My favorite step, cutting the cheese.. I mean.. curds.
A buddy of mine basically has access to an unlimited amount of the best raw milk on the planet and doesn't make cheese. This post is an attempt to put the kibosh on any of his namby-pamby excuses and to encourage him to roll up his sleeves and start cutting the curds like the rest of us. So here is my quick list of what you need to make cheese, glorious, cheese!
First you need a dairy producing animal such as a cow or goat, in milk of course.
Hey Nibbles! Come here so I can milk you!
Next, you need a good seamless, stainless bucket. I got the cheap one at Lehmans for about $20. It's OK but for something you use twice a day, every day for the whole summer I think its time for me to get off my wallet and buy a really good one. If you are just starting out, or if you have really small goats, go and check out the dog food aisle at Tractor Supply. You can get small seamless, stainless buckets or stainless dog food dishes that will work just fine for the low riders who won't fit over a regular sized bucket. Don't forget to get a strainer also. Get the big one, its just easier that way.
And of course you need a really big stainless stock pot which we learned you can get on the cheap from a restaurant supply shop. While you are there get a really good thermometer and some good quality (not from the grocery) cheese cloth. Finally you need some know-how so get some books lined up like I talked about in this post.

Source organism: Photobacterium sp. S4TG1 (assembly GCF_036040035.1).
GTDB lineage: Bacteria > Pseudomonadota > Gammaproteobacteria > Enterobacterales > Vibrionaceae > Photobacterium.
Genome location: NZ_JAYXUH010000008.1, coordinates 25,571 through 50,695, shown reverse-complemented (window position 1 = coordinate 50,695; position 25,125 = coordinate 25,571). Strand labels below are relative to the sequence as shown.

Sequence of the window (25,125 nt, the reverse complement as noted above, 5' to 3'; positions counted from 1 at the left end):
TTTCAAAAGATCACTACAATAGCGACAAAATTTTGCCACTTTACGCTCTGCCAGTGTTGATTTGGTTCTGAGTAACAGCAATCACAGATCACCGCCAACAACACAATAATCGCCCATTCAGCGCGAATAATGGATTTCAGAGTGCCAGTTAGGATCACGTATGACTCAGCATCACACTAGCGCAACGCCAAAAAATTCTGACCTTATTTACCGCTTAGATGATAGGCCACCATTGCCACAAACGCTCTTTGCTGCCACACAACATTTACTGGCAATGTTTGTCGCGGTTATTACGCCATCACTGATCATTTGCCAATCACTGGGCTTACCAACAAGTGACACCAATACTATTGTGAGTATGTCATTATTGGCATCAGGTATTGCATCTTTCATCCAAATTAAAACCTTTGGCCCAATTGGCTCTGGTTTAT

The first step to making cheese is ruining the milk. You need rennet for this and I really like the tablets from Caprine Supply. Its just easier to mail order, they work like a dream, and I don't have any problems with using animal-based enzymes. You can find vegetable based and/or liquid rennet but I'm stuck on these.
Adding the culture - easy and fun!
After you monkey around with that portion of the process you'll add a culture for the type of cheese you are making. Most of the cheeses I make need a Mesophyllic Starter Culture but there are many kinds of cultures that you can purchase. Don't be intimidated at the fancy names . Dr. Fankhauser has a fascinating discourse on the science behind all this stuff. His site is a great reference for all your cheesemaking questions. And he is a nice man who helped me out last year.
After all the stirring, setting, straining and all that jazz, you'll need a mold to form the cheese. I got this one last year and its perfect for gouda and cheddars and such. And at $20 its practically a bargain. You can also make your own molds - or just use what you've got. I made some splendid neufchatel cheese last summer using small spring-form cheesecake pans.
Fresh neufs waiting to be aged
And the final step may be to press the cheese. You'll remember that I made my own using nothing but good old Yankee ingenuity and Appalachian-American cheap methods here. But you can either make one or buy one from any of the cheesemaking supply places such as Hoegger, Caprine, or Lehmans... so as not to embarrass your friends and family. For now I'm stickin' with my kitty litter buckets and I don't care who knows about it.
Ok friends, you should be able to order your cheese making supplies. Now all we have to do is just wait for these goaties to freshen and then there will be nothing but made-on-the-farm cheese as far as the eye can see!